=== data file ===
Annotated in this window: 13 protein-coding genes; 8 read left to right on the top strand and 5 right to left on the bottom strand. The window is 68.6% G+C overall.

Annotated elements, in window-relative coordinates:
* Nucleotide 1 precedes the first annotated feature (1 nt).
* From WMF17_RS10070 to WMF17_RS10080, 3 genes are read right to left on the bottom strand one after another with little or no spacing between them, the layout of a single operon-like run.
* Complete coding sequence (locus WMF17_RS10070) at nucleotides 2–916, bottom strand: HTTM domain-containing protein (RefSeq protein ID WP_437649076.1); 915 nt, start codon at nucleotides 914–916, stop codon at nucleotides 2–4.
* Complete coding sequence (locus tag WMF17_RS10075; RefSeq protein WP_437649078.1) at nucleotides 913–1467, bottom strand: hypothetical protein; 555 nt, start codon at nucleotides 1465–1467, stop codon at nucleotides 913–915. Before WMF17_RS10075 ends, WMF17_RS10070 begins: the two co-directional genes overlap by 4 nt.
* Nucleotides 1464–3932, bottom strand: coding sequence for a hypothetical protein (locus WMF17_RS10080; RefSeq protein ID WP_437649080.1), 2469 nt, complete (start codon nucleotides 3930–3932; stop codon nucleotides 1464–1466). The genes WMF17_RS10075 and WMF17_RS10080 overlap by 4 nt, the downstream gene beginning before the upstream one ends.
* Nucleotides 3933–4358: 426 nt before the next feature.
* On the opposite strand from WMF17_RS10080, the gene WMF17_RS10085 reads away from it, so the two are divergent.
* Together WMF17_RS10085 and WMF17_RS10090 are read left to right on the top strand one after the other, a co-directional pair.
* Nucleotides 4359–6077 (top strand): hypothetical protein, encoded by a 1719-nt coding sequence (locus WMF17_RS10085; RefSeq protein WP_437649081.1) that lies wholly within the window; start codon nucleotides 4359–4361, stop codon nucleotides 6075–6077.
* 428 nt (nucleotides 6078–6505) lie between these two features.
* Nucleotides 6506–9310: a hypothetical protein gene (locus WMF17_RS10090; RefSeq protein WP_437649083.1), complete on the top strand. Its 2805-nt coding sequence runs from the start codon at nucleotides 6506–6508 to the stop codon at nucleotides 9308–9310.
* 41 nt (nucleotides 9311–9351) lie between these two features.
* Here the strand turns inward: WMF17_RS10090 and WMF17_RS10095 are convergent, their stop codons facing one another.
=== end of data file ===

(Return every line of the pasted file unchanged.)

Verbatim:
Annotated in this window: 13 protein-coding genes; 8 read left to right on the top strand and 5 right to left on the bottom strand. The window is 68.6% G+C overall.

Annotated elements, in window-relative coordinates:
* Nucleotide 1 precedes the first annotated feature (1 nt).
* From WMF17_RS10070 to WMF17_RS10080, 3 genes are read right to left on the bottom strand one after another with little or no spacing between them, the layout of a single operon-like run.
* Complete coding sequence (locus WMF17_RS10070) at nucleotides 2–916, bottom strand: HTTM domain-containing protein (RefSeq protein ID WP_437649076.1); 915 nt, start codon at nucleotides 914–916, stop codon at nucleotides 2–4.
* Complete coding sequence (locus tag WMF17_RS10075; RefSeq protein WP_437649078.1) at nucleotides 913–1467, bottom strand: hypothetical protein; 555 nt, start codon at nucleotides 1465–1467, stop codon at nucleotides 913–915. Before WMF17_RS10075 ends, WMF17_RS10070 begins: the two co-directional genes overlap by 4 nt.
* Nucleotides 1464–3932, bottom strand: coding sequence for a hypothetical protein (locus WMF17_RS10080; RefSeq protein ID WP_437649080.1), 2469 nt, complete (start codon nucleotides 3930–3932; stop codon nucleotides 1464–1466). The genes WMF17_RS10075 and WMF17_RS10080 overlap by 4 nt, the downstream gene beginning before the upstream one ends.
* Nucleotides 3933–4358: 426 nt before the next feature.
* On the opposite strand from WMF17_RS10080, the gene WMF17_RS10085 reads away from it, so the two are divergent.
* Together WMF17_RS10085 and WMF17_RS10090 are read left to right on the top strand one after the other, a co-directional pair.
* Nucleotides 4359–6077 (top strand): hypothetical protein, encoded by a 1719-nt coding sequence (locus WMF17_RS10085; RefSeq protein WP_437649081.1) that lies wholly within the window; start codon nucleotides 4359–4361, stop codon nucleotides 6075–6077.
* 428 nt (nucleotides 6078–6505) lie between these two features.
* Nucleotides 6506–9310: a hypothetical protein gene (locus WMF17_RS10090; RefSeq protein WP_437649083.1), complete on the top strand. Its 2805-nt coding sequence runs from the start codon at nucleotides 6506–6508 to the stop codon at nucleotides 9308–9310.
* 41 nt (nucleotides 9311–9351) lie between these two features.
* Here the strand turns inward: WMF17_RS10090 and WMF17_RS10095 are convergent, their stop codons facing one another.